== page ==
LeBron James had a triple-double. Dwyane Wade played like his painful knee wasn’t so painful anymore. And the Miami Heat spent most of the night holding a lead.
Then they missed a bunch of shots, and started throwing the ball away.
Simple as that, the challenge of repeating as NBA champions got much tougher.
James finished with a sensational final stat line, 18 points, 18 rebounds and 10 assists. But the Heat needed more, from their four-time NBA MVP along with everyone else, after managing only 36 points after halftime and falling to the San Antonio Spurs in Game 1 of the NBA Finals 92-88 on Thursday night.
One stat may have told the story better than any other. Tony Parker had four field goals in the fourth quarter alone for the Spurs; Miami’s starting unit combined for three field goals in the pivotal period, in which the Heat were outscored 23-16.
“The fourth quarter was the difference,” James said. “And I could see it on a few of our guys’ faces. ... We played some really good basketball in the closing quarter, and we had some mental mistakes. And there’s only a couple of teams that you can’t have mistakes against, especially in the fourth, and San Antonio is definitely the No. 1 team.”
To beat the Heat, opponents have to clamp down on the Heat, and that’s exactly what San Antonio did. When Miami scores 90 points, it has gone 73-12 this season. When it doesn’t score 90, the record is 5-9.
“We just tried to contain them,” said Tony Parker, whose 21-point night was capped by a beat-the-shot-clock jumper in the final moments to seal the win for the Spurs. “Tried to pack the paint and tried to force them to take outside shots.”
It worked. Miami was 1 for 8 on shots outside the paint in the fourth quarter, 0 for 5 from 3-point range.
“We looked like a team that came off a seven-game series,” Wade said. “I thought we got some shots we wanted, but we were a little careless at times as well.”
The Heat finished the game shooting 44 percent, and were 8 for 25 from 3-point range. They were far from at their best offensively, and forced only four turnovers all night — a horrible sign for a team that feasts upon getting easy baskets off their opponents’ mistakes.
“Well, it’s pretty clear,” Heat coach Erik Spoelstra said. “There were plays to be made, and our offensive inefficiency going down the stretch, most of the fourth quarter probably hurt us more than anything.”
Up by three entering the fourth quarter, Miami shot 5 for 18 in the final 12 minutes. Chris Bosh, who finished with 13 points, was 1 for 5 in the fourth quarter. Wade had 13 points in the first half, just four in the second half.
The Spurs, who were off for nine days before the finals, looked far more rested to close out the game. The Heat looked very much like a team that had to grind out a seven-game series against Indiana to win the East title.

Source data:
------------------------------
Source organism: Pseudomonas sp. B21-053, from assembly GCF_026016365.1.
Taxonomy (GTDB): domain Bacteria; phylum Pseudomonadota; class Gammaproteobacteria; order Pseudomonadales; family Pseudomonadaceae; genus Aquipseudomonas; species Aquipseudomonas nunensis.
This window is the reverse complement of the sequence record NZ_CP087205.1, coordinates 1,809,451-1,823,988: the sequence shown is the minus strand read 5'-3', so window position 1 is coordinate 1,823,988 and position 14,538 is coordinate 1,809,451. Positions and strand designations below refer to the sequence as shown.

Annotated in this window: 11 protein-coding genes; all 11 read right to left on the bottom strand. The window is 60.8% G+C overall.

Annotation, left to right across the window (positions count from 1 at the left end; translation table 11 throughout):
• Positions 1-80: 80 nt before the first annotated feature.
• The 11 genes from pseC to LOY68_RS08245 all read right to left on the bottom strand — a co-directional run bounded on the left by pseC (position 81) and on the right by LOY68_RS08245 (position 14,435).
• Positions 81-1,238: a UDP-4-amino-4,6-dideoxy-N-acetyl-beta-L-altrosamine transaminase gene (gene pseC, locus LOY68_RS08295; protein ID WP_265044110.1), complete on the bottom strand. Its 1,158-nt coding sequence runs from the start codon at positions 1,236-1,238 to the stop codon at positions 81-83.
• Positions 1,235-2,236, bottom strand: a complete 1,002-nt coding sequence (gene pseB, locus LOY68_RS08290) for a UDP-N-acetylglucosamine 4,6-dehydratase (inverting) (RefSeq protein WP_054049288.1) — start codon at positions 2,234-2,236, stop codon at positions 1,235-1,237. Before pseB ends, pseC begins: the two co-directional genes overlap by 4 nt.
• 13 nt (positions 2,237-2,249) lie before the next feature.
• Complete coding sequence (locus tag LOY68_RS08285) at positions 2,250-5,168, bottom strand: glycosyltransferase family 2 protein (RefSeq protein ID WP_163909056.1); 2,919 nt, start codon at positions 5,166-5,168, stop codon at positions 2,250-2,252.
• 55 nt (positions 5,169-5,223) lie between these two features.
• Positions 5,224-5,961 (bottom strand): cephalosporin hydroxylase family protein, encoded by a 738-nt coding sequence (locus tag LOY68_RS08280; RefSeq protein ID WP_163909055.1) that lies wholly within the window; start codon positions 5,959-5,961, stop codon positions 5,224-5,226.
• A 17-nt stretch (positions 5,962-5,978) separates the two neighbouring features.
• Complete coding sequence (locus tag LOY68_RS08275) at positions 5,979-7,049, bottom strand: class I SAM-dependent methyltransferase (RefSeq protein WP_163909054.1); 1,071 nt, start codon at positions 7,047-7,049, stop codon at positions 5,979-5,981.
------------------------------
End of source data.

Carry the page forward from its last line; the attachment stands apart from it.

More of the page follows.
“Life is about being in the hole sometimes,” Bosh said. “You either stay in the hole or dig your way out. This is resilient bunch. We didn’t get here by just having an easy time through everything so this is another challenge. We will respond to it because we have to.”
History has shown they can. Since James, Wade and Bosh became teammates, the Heat have lost Game 1 of a playoff series now four times. In the first three occasions, not only did they ultimately win the series, they won each in five games — a perfect 12-0 mark after losing those Game 1’s.
“We know they’re going to come back very strong,” Parker said.
Spoelstra said “everything is on the table” when talking earlier this week about his plan for the winner-take-all Game 7 against Indiana, and stuck with that philosophy in Game 1 of the finals.
Instead of using the customary eight or nine players in the first half, Spoelstra used 11, partially because of some mild foul trouble and partially because Mike Miller — who couldn’t crack the rotation for much of this season but was a huge part of the title-clinching win over Oklahoma City last year — was the first sub off the Miami bench.
That wasn’t the only out-of-the-norm move by Spoelstra.
With his team only up by three points entering the fourth quarter, he kept James and Wade on the bench for the first 2:59 of that final period — and when James went back into the game, the margin was still three. When Wade re-entered with 7:47 left, Parker was making a pair of free throws that gave the Spurs a 77-76 edge, their first lead since 19-18.
The Heat simply never got on the roll that they needed. And just like that, control of the finals was lost.
“We as a team pride ourselves on, no matter what’s going on, being better in the fourth quarter,” Wade said. “We had a few of those in this season where we let ourselves down where we didn’t have it in the fourth. It was one of those nights tonight. Offensively we couldn’t get it going.”